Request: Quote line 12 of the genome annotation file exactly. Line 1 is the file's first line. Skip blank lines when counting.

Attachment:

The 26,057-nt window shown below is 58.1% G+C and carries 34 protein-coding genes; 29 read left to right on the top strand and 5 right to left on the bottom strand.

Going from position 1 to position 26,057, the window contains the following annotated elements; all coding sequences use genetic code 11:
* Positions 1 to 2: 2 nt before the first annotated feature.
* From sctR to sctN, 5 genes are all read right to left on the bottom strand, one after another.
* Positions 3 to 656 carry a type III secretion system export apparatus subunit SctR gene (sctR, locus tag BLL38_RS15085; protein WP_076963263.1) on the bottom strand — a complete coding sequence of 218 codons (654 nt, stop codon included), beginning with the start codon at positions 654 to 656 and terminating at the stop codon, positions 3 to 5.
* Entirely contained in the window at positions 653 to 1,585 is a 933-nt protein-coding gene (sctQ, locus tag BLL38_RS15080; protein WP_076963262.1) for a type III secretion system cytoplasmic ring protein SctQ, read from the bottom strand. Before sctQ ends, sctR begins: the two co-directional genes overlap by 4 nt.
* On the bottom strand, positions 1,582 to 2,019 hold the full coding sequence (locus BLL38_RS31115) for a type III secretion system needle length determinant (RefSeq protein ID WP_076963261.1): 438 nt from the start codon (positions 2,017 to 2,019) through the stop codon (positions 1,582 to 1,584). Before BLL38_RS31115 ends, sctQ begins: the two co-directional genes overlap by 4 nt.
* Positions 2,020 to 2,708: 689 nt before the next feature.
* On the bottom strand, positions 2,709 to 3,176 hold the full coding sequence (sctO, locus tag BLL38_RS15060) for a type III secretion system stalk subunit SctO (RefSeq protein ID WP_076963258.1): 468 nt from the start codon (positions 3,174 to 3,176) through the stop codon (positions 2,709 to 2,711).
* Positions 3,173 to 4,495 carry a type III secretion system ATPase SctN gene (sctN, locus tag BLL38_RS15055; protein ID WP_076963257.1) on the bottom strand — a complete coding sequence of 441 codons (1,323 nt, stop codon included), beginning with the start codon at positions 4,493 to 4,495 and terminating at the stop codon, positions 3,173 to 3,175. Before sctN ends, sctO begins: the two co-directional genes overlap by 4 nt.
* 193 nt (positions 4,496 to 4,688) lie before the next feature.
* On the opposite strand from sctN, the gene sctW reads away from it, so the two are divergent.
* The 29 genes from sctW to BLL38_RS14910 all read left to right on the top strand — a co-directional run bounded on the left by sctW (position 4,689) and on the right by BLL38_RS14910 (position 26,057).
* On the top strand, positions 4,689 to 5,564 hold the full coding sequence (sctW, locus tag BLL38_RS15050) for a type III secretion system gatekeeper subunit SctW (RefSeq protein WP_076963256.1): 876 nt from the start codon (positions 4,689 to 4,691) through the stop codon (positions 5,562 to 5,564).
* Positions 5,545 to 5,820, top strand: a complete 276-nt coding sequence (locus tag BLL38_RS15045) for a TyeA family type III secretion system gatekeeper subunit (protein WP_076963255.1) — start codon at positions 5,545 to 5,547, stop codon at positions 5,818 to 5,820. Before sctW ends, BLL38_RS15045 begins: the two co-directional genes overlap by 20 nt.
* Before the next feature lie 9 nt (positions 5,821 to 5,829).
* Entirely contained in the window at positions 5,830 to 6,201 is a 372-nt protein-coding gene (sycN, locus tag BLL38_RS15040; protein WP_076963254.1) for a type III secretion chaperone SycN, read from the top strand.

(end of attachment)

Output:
* On the opposite strand from sctN, the gene sctW reads away from it, so the two are divergent.